NewsJapan's Nikkei index shatters 34-year record, signaling economic revival

Japan's Nikkei index shatters 34‑year record, signaling economic revival

TOKYO, JAPAN - FEBRUARY 22: A pedestrian walks past an electronic board displaying the closing figure of the Nikkei Stock Average on February 22, 2024 in Tokyo, Japan. The Nikkei 225 stock index in Japan reached a historic milestone today, closing at a record high of 39,098.68, marking a significant moment in the country's financial markets and surpassing its previous peak set over three decades ago. (Photo by Tomohiro Ohsumi/Getty Images)
TOKYO, JAPAN - FEBRUARY 22: A pedestrian walks past an electronic board displaying the closing figure of the Nikkei Stock Average on February 22, 2024 in Tokyo, Japan. The Nikkei 225 stock index in Japan reached a historic milestone today, closing at a record high of 39,098.68, marking a significant moment in the country's financial markets and surpassing its previous peak set over three decades ago. (Photo by Tomohiro Ohsumi/Getty Images)
Images source: © GETTY | Tomohiro Ohsumi
5:37 PM EST, February 22, 2024

In a momentous occasion that marks the end of an era and the beginning of a new chapter in Japan's economic history, the Nikkei 225, Japan's benchmark stock index, soared to a record high, eclipsing a peak last seen 34 years ago. This historic rally underscores the country's resurgence from decades of economic stagnation to a new period of growth and optimism.

On Thursday, the Nikkei 225 surged 2.1 percent to close at 39,098, shattering its previous high of 38,915.87 set on December 29, 1989. This breakthrough is significant, as it represents a remarkable recovery from years of economic challenges and signals a newfound confidence in Japan's market and economic prospects. Over the past year, Japanese stocks have seen a sharp increase, with the Nikkei up 17 percent since the start of 2024, buoyed by a global wave of rising stock prices triggered by bumper earnings from key players in the tech industry like Nvidia.

It's been a long time coming

The journey to this record high has been long and arduous. It took the Nikkei 34 years to regain its footing, a duration unparalleled by any significant market. This recovery span outstrips even Wall Street's decade-long climb back from the 1929 crash and Great Depression. Market analysts in Tokyo, like Tsutomu Yamada of Au Kabucom Securities, view this milestone heralding a new era, signaling Japan's definitive break from deflation and opening a new chapter of economic growth.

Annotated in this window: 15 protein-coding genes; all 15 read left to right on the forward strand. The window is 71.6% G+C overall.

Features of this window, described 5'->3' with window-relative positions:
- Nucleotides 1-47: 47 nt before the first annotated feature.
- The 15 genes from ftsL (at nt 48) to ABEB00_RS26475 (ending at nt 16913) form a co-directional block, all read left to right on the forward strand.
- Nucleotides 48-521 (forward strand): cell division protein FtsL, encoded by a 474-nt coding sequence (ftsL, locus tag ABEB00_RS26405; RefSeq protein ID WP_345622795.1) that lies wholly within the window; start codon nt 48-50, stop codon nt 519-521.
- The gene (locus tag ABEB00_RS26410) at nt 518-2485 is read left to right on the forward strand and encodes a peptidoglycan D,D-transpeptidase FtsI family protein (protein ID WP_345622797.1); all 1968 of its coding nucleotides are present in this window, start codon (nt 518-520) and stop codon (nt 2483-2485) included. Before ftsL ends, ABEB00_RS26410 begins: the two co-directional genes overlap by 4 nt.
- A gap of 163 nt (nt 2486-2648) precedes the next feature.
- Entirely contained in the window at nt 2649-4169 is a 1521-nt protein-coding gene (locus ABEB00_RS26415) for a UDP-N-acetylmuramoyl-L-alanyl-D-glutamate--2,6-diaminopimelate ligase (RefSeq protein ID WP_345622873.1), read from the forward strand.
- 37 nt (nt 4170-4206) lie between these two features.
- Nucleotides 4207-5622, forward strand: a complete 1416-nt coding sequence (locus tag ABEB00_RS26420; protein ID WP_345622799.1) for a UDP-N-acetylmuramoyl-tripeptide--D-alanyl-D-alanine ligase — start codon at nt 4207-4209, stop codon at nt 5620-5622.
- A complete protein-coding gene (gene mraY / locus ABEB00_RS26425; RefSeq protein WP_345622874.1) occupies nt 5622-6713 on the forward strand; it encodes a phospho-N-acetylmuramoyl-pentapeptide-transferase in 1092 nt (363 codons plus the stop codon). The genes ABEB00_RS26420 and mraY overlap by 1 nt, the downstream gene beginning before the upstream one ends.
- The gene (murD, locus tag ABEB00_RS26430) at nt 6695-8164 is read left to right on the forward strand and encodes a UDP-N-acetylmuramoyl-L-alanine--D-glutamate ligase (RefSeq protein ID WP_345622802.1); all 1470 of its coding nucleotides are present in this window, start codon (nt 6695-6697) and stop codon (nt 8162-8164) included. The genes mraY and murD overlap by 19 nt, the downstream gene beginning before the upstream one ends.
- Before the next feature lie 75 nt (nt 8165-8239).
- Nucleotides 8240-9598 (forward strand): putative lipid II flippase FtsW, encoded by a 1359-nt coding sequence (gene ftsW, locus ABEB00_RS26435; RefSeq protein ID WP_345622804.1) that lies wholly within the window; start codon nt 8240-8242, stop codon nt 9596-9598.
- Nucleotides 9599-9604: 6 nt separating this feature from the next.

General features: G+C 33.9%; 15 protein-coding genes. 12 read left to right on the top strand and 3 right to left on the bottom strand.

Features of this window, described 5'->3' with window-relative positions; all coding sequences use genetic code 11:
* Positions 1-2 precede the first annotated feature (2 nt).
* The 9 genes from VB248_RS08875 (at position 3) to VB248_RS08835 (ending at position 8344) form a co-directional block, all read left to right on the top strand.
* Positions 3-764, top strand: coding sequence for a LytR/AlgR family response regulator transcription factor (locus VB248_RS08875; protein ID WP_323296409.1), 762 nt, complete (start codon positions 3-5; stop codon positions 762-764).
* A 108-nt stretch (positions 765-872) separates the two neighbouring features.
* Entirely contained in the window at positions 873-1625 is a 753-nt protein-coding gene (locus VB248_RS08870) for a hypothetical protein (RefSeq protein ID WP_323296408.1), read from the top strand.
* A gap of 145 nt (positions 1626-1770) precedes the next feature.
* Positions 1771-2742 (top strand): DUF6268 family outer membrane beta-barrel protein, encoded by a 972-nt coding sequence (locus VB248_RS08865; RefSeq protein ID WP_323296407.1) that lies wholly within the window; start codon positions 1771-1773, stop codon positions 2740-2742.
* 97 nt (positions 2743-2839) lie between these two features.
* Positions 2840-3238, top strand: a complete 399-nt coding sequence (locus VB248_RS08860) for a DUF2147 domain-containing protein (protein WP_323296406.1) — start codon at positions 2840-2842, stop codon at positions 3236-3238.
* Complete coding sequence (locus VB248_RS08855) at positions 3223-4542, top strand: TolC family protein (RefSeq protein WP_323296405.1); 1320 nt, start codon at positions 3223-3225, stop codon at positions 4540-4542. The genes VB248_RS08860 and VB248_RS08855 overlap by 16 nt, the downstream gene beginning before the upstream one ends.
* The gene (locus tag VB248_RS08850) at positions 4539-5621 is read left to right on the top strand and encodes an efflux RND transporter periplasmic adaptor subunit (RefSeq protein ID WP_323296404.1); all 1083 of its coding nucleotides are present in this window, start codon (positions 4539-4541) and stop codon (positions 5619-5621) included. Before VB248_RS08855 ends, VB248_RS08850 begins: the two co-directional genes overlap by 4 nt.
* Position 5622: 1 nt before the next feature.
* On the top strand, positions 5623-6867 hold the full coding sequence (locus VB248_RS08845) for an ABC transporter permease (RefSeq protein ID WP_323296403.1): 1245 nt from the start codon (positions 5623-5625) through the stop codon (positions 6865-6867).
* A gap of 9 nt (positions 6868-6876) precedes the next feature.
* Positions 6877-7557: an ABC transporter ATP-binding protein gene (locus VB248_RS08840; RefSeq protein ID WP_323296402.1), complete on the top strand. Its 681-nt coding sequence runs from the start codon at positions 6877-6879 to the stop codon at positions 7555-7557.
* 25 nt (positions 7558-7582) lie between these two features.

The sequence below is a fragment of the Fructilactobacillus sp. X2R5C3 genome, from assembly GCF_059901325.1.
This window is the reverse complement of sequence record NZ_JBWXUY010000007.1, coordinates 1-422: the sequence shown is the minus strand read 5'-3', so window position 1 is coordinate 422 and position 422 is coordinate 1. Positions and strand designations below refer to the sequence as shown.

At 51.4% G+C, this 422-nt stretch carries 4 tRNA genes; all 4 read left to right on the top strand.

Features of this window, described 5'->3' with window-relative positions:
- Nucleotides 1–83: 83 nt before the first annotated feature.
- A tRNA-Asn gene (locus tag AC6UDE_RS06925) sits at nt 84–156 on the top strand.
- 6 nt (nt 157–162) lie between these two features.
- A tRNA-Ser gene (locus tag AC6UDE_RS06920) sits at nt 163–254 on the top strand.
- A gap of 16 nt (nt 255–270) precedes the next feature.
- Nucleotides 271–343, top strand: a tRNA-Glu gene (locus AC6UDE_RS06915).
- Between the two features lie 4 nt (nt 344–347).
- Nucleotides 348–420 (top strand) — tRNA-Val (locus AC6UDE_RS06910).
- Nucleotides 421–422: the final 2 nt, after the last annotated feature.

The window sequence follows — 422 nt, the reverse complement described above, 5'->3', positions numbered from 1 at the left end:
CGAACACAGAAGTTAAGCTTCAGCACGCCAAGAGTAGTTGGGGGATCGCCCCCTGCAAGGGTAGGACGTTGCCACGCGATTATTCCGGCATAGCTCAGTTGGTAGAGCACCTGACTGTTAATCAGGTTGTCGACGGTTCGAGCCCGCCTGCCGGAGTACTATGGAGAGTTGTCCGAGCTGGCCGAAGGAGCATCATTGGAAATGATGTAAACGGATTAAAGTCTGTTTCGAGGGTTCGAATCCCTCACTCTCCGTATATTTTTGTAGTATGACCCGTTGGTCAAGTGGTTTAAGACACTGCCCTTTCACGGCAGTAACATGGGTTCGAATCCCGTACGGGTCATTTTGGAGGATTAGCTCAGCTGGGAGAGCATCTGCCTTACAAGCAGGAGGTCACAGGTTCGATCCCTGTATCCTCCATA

The rally has been driven by a combination of factors, including robust corporate earnings, a weakening yen, and sustained ultra-easy monetary policy from the Bank of Japan. Moreover, significant corporate governance reforms have encouraged buybacks and unwinding of cross-holdings, attracting foreign investments. In 2020, notable investments by figures such as Warren Buffett spotlighted the attractive valuations of Japanese equities, drawing further international attention.

Looking ahead

Foreign investors have shown a renewed interest in Japan, with a net investment of 6.3 trillion yen ($42 billion) in the equity market last year alone. This influx is supported by a robust earnings season and the anticipation that the Bank of Japan will maintain its supportive monetary stance. The Asia fund manager survey by Bank of America for February revealed strong optimism for Japan's stock market, with nearly a third of participants expecting double-digit returns over the next 12 months.

Analysts have revised their year-end forecasts upward, reflecting a growing confidence in the Nikkei's performance. However, this enthusiasm is tempered by caution regarding potential short-term momentum interruptions. Yet, the current market conditions are vastly different from the bubble era of the late 1980s, with less speculation and more grounded in solid corporate earnings and reasonable valuations.

A pedestrian takes a commemorative photo of a display showing the new record high closing of the Nikkei Stock Average in Tokyo, Japan, 22 February 2024. Tokyo's stock benchmark rose 836.52 points, closing at 39,098.68, to break the 38,915.87 points marked at the end of December 1989. EPA/KIMIMASA MAYAMA Dostawca: PAP/EPA.
A pedestrian takes a commemorative photo of a display showing the new record high closing of the Nikkei Stock Average in Tokyo, Japan, 22 February 2024. Tokyo's stock benchmark rose 836.52 points, closing at 39,098.68, to break the 38,915.87 points marked at the end of December 1989. EPA/KIMIMASA MAYAMA Dostawca: PAP/EPA.© PAP | PAP/EPA/KIMIMASA MAYAMA

Leading the charge in this rally are companies like Fast Retailing Co, chip tester Advantest Corp, and chip tool maker Tokyo Electron, which starkly contrast to the banking and real estate stocks that dominated the index during its last peak. Today's Nikkei boasts a forward price-to-earnings ratio significantly lower than during the bubble era, indicating a market that, while thriving, is not overvalued.

The return of the Nikkei to record highs represents a monumental achievement for Japan, signifying the end of an era of economic malaise and the start of a promising new phase of growth and optimism. As the market rallies, Japan stands poised to redefine its economic narrative, inviting domestic and international investors to participate in its resurgence.

Sources: AFP; Reuters

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